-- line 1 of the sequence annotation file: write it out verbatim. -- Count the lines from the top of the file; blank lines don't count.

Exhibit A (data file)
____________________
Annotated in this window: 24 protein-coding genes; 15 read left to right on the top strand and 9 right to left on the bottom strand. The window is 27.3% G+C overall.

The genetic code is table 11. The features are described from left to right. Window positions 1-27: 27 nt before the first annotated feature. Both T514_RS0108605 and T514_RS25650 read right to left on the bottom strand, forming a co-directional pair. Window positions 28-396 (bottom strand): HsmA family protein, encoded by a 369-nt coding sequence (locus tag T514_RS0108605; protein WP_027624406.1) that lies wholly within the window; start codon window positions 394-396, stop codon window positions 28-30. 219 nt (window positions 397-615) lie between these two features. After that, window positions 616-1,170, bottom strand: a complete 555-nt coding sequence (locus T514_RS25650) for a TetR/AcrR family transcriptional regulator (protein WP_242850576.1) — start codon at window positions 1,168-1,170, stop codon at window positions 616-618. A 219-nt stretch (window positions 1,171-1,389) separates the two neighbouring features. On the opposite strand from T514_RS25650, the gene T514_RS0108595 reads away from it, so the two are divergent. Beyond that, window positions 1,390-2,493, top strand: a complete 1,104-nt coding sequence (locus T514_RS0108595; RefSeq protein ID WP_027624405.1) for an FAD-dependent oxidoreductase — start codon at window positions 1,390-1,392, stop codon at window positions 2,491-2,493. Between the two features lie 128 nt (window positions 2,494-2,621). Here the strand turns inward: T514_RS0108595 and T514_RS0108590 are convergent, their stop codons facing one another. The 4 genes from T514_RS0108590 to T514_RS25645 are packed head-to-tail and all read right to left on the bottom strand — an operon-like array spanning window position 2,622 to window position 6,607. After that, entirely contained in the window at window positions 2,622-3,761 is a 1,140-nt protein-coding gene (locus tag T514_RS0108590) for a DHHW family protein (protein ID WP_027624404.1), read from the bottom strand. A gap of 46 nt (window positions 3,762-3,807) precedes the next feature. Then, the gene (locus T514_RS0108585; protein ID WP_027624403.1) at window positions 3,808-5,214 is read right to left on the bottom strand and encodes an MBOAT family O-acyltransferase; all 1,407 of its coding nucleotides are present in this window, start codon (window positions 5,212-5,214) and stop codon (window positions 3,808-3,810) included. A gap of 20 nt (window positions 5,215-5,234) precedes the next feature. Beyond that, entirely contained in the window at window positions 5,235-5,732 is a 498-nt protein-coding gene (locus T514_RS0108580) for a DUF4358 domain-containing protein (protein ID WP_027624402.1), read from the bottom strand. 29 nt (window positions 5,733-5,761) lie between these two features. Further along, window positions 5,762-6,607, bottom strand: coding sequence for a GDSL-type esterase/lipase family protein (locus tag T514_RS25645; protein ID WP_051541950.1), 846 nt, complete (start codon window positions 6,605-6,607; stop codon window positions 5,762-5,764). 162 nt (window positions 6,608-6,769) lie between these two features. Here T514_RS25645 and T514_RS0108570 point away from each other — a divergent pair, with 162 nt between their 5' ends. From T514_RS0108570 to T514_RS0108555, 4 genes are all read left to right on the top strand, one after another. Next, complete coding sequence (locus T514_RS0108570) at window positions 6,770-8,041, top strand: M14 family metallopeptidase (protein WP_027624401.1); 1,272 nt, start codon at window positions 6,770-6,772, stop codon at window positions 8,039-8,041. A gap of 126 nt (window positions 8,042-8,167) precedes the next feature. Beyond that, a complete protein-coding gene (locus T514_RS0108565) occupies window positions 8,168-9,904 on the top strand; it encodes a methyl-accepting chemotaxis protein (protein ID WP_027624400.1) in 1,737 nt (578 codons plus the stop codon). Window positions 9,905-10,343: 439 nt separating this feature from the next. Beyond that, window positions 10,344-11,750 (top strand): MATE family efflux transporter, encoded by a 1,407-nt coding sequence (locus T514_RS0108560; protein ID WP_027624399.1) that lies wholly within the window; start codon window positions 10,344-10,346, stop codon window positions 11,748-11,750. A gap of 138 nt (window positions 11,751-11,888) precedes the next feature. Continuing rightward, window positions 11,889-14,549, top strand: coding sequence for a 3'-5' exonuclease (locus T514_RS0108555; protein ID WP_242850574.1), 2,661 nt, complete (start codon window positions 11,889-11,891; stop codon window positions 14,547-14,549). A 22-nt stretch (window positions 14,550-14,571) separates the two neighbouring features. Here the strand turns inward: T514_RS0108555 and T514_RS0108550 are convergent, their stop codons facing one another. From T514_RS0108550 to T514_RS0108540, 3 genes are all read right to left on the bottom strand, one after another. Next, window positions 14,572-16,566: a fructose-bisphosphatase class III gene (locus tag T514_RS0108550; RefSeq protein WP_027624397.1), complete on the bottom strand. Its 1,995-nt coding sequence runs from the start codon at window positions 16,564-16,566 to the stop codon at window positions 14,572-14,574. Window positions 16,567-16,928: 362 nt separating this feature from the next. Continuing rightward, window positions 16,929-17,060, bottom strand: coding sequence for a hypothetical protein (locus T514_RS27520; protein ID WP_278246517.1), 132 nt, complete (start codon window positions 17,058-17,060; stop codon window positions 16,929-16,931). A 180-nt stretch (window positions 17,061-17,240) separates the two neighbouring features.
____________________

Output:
Annotated in this window: 24 protein-coding genes; 15 read left to right on the top strand and 9 right to left on the bottom strand. The window is 27.3% G+C overall.